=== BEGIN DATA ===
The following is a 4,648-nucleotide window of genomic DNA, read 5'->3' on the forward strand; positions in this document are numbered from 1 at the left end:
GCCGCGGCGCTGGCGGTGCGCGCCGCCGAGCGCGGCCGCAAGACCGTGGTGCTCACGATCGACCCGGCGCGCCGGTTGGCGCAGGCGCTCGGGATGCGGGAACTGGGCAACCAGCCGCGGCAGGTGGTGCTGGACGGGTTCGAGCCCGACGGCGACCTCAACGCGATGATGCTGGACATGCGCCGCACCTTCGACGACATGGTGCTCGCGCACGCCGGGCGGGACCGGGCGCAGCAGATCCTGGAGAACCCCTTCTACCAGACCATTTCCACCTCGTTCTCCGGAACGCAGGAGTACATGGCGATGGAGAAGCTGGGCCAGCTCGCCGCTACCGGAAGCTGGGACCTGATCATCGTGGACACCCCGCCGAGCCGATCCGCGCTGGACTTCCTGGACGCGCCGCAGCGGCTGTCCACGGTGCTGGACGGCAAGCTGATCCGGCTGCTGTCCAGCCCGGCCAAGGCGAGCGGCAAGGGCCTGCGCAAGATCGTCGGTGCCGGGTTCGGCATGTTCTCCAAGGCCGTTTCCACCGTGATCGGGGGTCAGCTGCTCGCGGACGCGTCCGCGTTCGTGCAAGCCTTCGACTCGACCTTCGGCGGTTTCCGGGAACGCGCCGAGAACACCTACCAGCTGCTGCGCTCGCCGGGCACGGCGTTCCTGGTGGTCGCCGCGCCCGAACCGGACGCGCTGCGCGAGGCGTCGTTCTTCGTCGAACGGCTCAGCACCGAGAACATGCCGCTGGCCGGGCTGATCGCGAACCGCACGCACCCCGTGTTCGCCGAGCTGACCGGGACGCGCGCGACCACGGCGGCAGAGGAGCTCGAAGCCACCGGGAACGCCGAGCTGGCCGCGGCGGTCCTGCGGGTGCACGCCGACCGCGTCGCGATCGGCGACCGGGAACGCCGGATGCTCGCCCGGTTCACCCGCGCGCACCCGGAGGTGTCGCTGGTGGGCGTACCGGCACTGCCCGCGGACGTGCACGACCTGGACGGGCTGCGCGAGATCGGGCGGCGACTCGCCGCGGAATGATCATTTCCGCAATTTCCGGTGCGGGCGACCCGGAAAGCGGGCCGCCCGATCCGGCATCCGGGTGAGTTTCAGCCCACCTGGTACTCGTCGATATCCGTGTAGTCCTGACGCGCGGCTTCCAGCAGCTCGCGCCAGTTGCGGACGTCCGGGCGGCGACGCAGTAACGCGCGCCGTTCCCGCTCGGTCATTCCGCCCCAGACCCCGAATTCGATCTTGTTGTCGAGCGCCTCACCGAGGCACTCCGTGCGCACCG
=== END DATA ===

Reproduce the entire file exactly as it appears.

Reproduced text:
The following is a 4,648-nucleotide window of genomic DNA, read 5'->3' on the forward strand; positions in this document are numbered from 1 at the left end:
GCCGCGGCGCTGGCGGTGCGCGCCGCCGAGCGCGGCCGCAAGACCGTGGTGCTCACGATCGACCCGGCGCGCCGGTTGGCGCAGGCGCTCGGGATGCGGGAACTGGGCAACCAGCCGCGGCAGGTGGTGCTGGACGGGTTCGAGCCCGACGGCGACCTCAACGCGATGATGCTGGACATGCGCCGCACCTTCGACGACATGGTGCTCGCGCACGCCGGGCGGGACCGGGCGCAGCAGATCCTGGAGAACCCCTTCTACCAGACCATTTCCACCTCGTTCTCCGGAACGCAGGAGTACATGGCGATGGAGAAGCTGGGCCAGCTCGCCGCTACCGGAAGCTGGGACCTGATCATCGTGGACACCCCGCCGAGCCGATCCGCGCTGGACTTCCTGGACGCGCCGCAGCGGCTGTCCACGGTGCTGGACGGCAAGCTGATCCGGCTGCTGTCCAGCCCGGCCAAGGCGAGCGGCAAGGGCCTGCGCAAGATCGTCGGTGCCGGGTTCGGCATGTTCTCCAAGGCCGTTTCCACCGTGATCGGGGGTCAGCTGCTCGCGGACGCGTCCGCGTTCGTGCAAGCCTTCGACTCGACCTTCGGCGGTTTCCGGGAACGCGCCGAGAACACCTACCAGCTGCTGCGCTCGCCGGGCACGGCGTTCCTGGTGGTCGCCGCGCCCGAACCGGACGCGCTGCGCGAGGCGTCGTTCTTCGTCGAACGGCTCAGCACCGAGAACATGCCGCTGGCCGGGCTGATCGCGAACCGCACGCACCCCGTGTTCGCCGAGCTGACCGGGACGCGCGCGACCACGGCGGCAGAGGAGCTCGAAGCCACCGGGAACGCCGAGCTGGCCGCGGCGGTCCTGCGGGTGCACGCCGACCGCGTCGCGATCGGCGACCGGGAACGCCGGATGCTCGCCCGGTTCACCCGCGCGCACCCGGAGGTGTCGCTGGTGGGCGTACCGGCACTGCCCGCGGACGTGCACGACCTGGACGGGCTGCGCGAGATCGGGCGGCGACTCGCCGCGGAATGATCATTTCCGCAATTTCCGGTGCGGGCGACCCGGAAAGCGGGCCGCCCGATCCGGCATCCGGGTGAGTTTCAGCCCACCTGGTACTCGTCGATATCCGTGTAGTCCTGACGCGCGGCTTCCAGCAGCTCGCGCCAGTTGCGGACGTCCGGGCGGCGACGCAGTAACGCGCGCCGTTCCCGCTCGGTCATTCCGCCCCAGACCCCGAATTCGATCTTGTTGTCGAGCGCCTCACCGAGGCACTCCGTGCGCACCG